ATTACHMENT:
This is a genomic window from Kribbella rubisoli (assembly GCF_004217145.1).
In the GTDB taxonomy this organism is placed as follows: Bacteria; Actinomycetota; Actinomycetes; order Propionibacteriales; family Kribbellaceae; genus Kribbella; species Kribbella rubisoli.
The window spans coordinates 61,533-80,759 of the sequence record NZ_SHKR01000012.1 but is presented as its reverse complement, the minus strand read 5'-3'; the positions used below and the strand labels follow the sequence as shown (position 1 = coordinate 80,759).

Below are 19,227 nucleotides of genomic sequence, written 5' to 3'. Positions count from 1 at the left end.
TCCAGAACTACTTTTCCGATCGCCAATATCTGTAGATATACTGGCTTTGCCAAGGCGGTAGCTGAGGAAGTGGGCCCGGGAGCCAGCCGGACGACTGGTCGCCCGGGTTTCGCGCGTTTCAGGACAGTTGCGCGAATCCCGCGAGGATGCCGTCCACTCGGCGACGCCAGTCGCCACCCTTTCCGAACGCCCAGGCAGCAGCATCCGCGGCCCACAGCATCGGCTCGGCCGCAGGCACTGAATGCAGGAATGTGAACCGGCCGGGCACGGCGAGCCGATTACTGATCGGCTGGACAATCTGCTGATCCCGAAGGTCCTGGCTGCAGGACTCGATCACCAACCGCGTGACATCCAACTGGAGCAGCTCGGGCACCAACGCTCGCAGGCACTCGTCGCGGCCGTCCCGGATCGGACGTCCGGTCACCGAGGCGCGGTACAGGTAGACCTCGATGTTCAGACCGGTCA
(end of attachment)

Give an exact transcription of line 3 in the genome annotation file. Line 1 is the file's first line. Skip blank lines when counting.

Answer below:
The window spans coordinates 61,533-80,759 of the sequence record NZ_SHKR01000012.1 but is presented as its reverse complement, the minus strand read 5'-3'; the positions used below and the strand labels follow the sequence as shown (position 1 = coordinate 80,759).